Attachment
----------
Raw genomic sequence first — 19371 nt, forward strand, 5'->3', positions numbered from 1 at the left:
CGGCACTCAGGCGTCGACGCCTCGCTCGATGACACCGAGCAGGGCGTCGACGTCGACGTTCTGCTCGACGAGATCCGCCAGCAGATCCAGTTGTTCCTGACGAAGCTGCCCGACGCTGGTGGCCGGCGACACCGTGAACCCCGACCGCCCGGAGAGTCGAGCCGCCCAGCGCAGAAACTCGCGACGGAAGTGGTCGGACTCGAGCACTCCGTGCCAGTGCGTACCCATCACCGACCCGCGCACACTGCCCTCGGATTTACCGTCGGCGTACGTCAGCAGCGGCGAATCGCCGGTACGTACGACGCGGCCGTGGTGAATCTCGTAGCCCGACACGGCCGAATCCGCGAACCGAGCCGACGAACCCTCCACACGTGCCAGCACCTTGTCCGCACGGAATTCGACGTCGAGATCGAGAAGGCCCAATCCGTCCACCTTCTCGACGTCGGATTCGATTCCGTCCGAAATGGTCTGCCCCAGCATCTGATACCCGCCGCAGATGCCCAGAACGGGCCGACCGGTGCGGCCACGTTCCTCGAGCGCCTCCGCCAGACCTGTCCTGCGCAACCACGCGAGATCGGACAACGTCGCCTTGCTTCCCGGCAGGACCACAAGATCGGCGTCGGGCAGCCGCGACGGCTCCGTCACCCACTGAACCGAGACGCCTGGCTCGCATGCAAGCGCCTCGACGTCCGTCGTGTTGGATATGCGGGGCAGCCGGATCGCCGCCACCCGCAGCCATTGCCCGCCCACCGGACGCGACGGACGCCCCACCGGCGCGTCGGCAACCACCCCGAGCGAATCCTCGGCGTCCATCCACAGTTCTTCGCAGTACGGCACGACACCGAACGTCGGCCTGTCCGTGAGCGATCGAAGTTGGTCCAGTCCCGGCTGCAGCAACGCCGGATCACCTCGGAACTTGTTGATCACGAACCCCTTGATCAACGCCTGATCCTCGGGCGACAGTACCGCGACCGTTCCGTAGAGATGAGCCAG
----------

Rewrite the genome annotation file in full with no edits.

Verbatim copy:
Raw genomic sequence first — 19371 nt, forward strand, 5'->3', positions numbered from 1 at the left:
CGGCACTCAGGCGTCGACGCCTCGCTCGATGACACCGAGCAGGGCGTCGACGTCGACGTTCTGCTCGACGAGATCCGCCAGCAGATCCAGTTGTTCCTGACGAAGCTGCCCGACGCTGGTGGCCGGCGACACCGTGAACCCCGACCGCCCGGAGAGTCGAGCCGCCCAGCGCAGAAACTCGCGACGGAAGTGGTCGGACTCGAGCACTCCGTGCCAGTGCGTACCCATCACCGACCCGCGCACACTGCCCTCGGATTTACCGTCGGCGTACGTCAGCAGCGGCGAATCGCCGGTACGTACGACGCGGCCGTGGTGAATCTCGTAGCCCGACACGGCCGAATCCGCGAACCGAGCCGACGAACCCTCCACACGTGCCAGCACCTTGTCCGCACGGAATTCGACGTCGAGATCGAGAAGGCCCAATCCGTCCACCTTCTCGACGTCGGATTCGATTCCGTCCGAAATGGTCTGCCCCAGCATCTGATACCCGCCGCAGATGCCCAGAACGGGCCGACCGGTGCGGCCACGTTCCTCGAGCGCCTCCGCCAGACCTGTCCTGCGCAACCACGCGAGATCGGACAACGTCGCCTTGCTTCCCGGCAGGACCACAAGATCGGCGTCGGGCAGCCGCGACGGCTCCGTCACCCACTGAACCGAGACGCCTGGCTCGCATGCAAGCGCCTCGACGTCCGTCGTGTTGGATATGCGGGGCAGCCGGATCGCCGCCACCCGCAGCCATTGCCCGCCCACCGGACGCGACGGACGCCCCACCGGCGCGTCGGCAACCACCCCGAGCGAATCCTCGGCGTCCATCCACAGTTCTTCGCAGTACGGCACGACACCGAACGTCGGCCTGTCCGTGAGCGATCGAAGTTGGTCCAGTCCCGGCTGCAGCAACGCCGGATCACCTCGGAACTTGTTGATCACGAACCCCTTGATCAACGCCTGATCCTCGGGCGACAGTACCGCGACCGTTCCGTAGAGATGAGCCAG